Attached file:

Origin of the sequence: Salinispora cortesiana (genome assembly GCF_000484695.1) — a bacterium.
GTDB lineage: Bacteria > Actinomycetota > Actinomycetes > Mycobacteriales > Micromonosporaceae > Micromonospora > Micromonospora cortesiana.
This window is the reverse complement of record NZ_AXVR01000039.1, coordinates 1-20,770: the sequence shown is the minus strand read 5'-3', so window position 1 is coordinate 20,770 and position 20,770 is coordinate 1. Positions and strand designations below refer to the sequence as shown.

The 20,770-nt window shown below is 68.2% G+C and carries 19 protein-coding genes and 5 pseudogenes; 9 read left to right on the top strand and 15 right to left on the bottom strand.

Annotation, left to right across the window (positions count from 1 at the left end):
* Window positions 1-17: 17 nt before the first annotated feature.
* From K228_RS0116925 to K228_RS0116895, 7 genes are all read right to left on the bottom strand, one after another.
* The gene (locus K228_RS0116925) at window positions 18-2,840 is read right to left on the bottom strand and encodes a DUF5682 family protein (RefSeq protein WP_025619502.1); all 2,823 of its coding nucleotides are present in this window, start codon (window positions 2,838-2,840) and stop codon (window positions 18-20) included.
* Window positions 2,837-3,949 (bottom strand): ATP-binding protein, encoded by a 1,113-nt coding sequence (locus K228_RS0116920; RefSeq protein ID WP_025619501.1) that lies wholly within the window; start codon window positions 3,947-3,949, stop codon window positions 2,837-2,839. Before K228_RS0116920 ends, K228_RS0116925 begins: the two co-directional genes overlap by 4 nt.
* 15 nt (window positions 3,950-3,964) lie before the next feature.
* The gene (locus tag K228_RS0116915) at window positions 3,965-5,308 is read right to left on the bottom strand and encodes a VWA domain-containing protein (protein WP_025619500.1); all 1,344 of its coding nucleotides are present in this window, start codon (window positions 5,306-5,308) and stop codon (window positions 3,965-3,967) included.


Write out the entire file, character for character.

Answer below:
Origin of the sequence: Salinispora cortesiana (genome assembly GCF_000484695.1) — a bacterium.
GTDB lineage: Bacteria > Actinomycetota > Actinomycetes > Mycobacteriales > Micromonosporaceae > Micromonospora > Micromonospora cortesiana.
This window is the reverse complement of record NZ_AXVR01000039.1, coordinates 1-20,770: the sequence shown is the minus strand read 5'-3', so window position 1 is coordinate 20,770 and position 20,770 is coordinate 1. Positions and strand designations below refer to the sequence as shown.

The 20,770-nt window shown below is 68.2% G+C and carries 19 protein-coding genes and 5 pseudogenes; 9 read left to right on the top strand and 15 right to left on the bottom strand.

Annotation, left to right across the window (positions count from 1 at the left end):
* Window positions 1-17: 17 nt before the first annotated feature.
* From K228_RS0116925 to K228_RS0116895, 7 genes are all read right to left on the bottom strand, one after another.
* The gene (locus K228_RS0116925) at window positions 18-2,840 is read right to left on the bottom strand and encodes a DUF5682 family protein (RefSeq protein WP_025619502.1); all 2,823 of its coding nucleotides are present in this window, start codon (window positions 2,838-2,840) and stop codon (window positions 18-20) included.
* Window positions 2,837-3,949 (bottom strand): ATP-binding protein, encoded by a 1,113-nt coding sequence (locus K228_RS0116920; RefSeq protein ID WP_025619501.1) that lies wholly within the window; start codon window positions 3,947-3,949, stop codon window positions 2,837-2,839. Before K228_RS0116920 ends, K228_RS0116925 begins: the two co-directional genes overlap by 4 nt.
* 15 nt (window positions 3,950-3,964) lie before the next feature.
* The gene (locus tag K228_RS0116915) at window positions 3,965-5,308 is read right to left on the bottom strand and encodes a VWA domain-containing protein (protein WP_025619500.1); all 1,344 of its coding nucleotides are present in this window, start codon (window positions 5,306-5,308) and stop codon (window positions 3,965-3,967) included.